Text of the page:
Intensive Care on Wheels for Kids

Two Custom Ambulances Provide Specialized Treatment and Comfort for Critically Ill Children

AmbulanceIt’s around midnight on a weeknight as an ambulance decorated with pictures of smiling dogs and children pulls up to a New Jersey hospital. Within minutes, a wailing toddler is transported out of the hospital on a stretcher and placed in the ambulance, her worried mother trailing behind her.

An Emergency Medical Technician (EMT) gently touches the mother's shoulder.

“Mom, I think it would be better if you sat up front — we’ve found that children this age tend to get more upset if their parents are with them in the back,” he explains.

When the mother hesitates, he leads her toward the back of the ambulance, where the sounds of Elmo singing can be heard.

“See, she’s not even crying — we have the TV on and she’s focused on Elmo,” he reassures her.

The mother smiles and nods, and the rest of the team — composed of a registered nurse, respiratory therapist and physician — climb into the ambulance. The team embarks on their journey to Bristol-Myers Squibb Children’s Hospital (BMSCH) at Robert Wood Johnson University Hospital (RWJUH) New Brunswick, where the toddler will be treated by the pediatric specialty team.

Inside the pediatric ambulance

Easing the Fears of Ill Children

While being transported in an ambulance to the hospital is scary for anyone, it’s especially frightening for children. But over the last 10 years, BMSCH at RWJUH has made pediatric patients less anxious with customized pediatric transport ambulances.

Every year, more than 1,000 critically ill children, from newborn to age 21, are transferred from hospitals around the state to BMSCH. Patients range from medically fragile newborns who require immediate, lifesaving surgery and tots nursing a broken bone after a bad tumble to high school students with medical emergencies.

There are two fully equipped pediatric/neonatal transport ambulances, one of which was replaced by a brand-new model in 2019.

“The team is in house 24/7, ready at all times of the day or night, to transport critically ill pediatric patients,” says Sherry L. Calvert, BSN, CCRN, Pediatric Transport Program Manager at BMSCH.

The team of physicians, nurses, respiratory therapists and EMTs that staff the vehicles work throughout BMSCH.

“Some of the team members have worked at BMSCH for well over a decade,” says Calvert. “They are compassionate and highly trained in the care of critically ill pediatric patients. They listen to what parents have to say, realizing that parents know their child best. It’s all about making the experience less stressful for the entire family.”

The newest ambulance was funded by proceeds from the RWJUH Annual Golf Outing, which was held at Metedeconk National Golf Club in June 2018.

The vehicles feature child-friendly designs, such as butterflies, pets and people, as well as a DVD player so kids can watch their favorite videos.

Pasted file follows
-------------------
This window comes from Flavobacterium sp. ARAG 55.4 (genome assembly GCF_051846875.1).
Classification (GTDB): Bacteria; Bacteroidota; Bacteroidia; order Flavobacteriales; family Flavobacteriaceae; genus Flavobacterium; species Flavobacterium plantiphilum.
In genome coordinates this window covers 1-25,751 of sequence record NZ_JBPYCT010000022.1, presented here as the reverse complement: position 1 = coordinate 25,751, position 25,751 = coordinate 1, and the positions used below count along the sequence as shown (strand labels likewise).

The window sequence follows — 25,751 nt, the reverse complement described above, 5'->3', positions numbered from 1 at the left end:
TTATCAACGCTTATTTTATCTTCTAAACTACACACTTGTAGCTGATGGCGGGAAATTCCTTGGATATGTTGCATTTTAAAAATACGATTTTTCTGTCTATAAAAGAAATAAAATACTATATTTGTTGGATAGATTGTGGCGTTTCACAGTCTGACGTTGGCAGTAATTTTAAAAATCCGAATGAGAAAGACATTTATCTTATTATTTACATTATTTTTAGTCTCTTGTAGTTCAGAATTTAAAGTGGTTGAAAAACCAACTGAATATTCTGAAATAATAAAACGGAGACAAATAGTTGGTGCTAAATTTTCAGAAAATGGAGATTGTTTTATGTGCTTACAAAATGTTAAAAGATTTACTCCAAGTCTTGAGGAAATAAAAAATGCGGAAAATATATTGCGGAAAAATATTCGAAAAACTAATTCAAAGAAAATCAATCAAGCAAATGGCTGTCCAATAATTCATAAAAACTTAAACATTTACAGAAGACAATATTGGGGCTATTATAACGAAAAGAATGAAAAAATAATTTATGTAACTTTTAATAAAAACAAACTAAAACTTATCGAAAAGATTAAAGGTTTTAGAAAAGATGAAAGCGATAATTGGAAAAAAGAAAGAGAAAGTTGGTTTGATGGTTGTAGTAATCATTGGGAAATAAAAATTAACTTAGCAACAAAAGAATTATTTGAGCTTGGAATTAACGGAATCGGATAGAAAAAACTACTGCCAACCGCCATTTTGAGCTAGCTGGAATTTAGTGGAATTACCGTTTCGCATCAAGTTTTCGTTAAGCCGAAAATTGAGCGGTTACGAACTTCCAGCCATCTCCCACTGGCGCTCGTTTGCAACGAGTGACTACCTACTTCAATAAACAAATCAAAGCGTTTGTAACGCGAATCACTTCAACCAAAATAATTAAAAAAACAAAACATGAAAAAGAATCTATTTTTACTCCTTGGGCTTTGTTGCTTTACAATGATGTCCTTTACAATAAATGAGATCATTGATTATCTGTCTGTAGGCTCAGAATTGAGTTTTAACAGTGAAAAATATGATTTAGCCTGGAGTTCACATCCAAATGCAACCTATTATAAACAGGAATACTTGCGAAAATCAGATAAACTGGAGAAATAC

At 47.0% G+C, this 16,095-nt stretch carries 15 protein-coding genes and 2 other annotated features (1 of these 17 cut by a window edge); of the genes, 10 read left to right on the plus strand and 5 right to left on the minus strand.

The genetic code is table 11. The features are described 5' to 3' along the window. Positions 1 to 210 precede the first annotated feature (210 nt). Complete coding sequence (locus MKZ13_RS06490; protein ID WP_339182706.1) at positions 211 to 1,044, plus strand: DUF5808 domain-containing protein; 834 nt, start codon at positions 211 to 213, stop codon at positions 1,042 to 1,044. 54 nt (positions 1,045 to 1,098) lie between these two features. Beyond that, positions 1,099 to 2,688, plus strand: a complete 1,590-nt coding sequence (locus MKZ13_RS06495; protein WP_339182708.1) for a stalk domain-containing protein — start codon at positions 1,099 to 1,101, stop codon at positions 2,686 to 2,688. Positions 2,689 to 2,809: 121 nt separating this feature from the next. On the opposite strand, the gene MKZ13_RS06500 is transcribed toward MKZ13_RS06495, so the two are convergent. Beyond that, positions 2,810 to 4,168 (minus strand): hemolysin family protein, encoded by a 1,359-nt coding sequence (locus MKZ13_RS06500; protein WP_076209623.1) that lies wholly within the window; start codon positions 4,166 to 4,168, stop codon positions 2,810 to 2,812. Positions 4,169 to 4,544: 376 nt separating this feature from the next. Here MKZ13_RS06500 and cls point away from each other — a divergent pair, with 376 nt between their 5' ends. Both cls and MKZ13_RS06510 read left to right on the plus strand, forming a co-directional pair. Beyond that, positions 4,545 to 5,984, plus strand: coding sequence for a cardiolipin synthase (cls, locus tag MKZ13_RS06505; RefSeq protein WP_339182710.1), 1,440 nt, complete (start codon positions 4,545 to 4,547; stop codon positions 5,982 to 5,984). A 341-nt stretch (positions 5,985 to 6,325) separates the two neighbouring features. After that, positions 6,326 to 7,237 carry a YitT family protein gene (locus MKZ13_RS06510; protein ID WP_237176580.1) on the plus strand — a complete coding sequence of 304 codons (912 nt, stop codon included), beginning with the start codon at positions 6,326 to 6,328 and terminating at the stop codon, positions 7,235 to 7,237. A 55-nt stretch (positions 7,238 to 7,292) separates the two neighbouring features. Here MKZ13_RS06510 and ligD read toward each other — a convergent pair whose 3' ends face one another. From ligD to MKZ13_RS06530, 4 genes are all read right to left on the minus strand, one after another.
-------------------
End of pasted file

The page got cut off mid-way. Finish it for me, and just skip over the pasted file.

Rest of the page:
Inside a pediatric ambulance

Each vehicle offers pediatric patients access to the capabilities and technologies you’d find in a Pediatric ICU setting — advanced oxygen and air delivery systems, cardiac monitors and defibrillators, ventilators, intravenous catheters, child-sized blood pressure cuffs, syringe pumps that deliver pediatric dosages, specialized equipment for premature infants and a neonatal transport isolette that has been mounted to a stretcher.

Each vehicle’s stretcher is equipped with a portable five-point harness restraint system that serves small patients for safe transport.

There’s also a large cab so a parent can ride to the hospital with his or her child.

Lifesaving Care

The ambulance travels around the state daily picking up kids from local hospitals that don’t have pediatric specialty services to treat them.

“Many hospitals don’t have pediatric orthopedists, for example, so if a child has a broken bone, the physician is not able to set it,” says Calvert.

One ambulance is usually on the road, while the other waits at the hospital for backup.

Calvert has ridden in the ambulance many times herself and has witnessed firsthand the benefits of the vehicle’s specialized care.

Two years ago, she was transporting a 16-year old boy who had an acute change in mental status and was diagnosed with an arteriovenous malformation (abnormal blood vessels) after he stumbled out of his high school locker room confused and disoriented.

He required emergency surgery that was not available at the hospital he was taken to, so he was transferred to BMSCH.

Many weeks later, Calvert assisted in his transfer to Children’s Specialized Hospital for rehabilitation.

“I recently saw him walking into the hospital with his father for a follow-up appointment, and it brought tears to my eyes to see how far he had come,” she recalls. “It’s incredible to know that the care we provided may have meant the difference between life and death for him.”

The 2020 Annual Golf Outing will be held on June 16, 2020 at Montclair Golf Club in West Orange. For more information or to support programs at Robert Wood Johnson University Hospital and The Bristol-Myers Squibb Children’s Hospital, visit RWJUHgiving.org or call (732) 937-8750.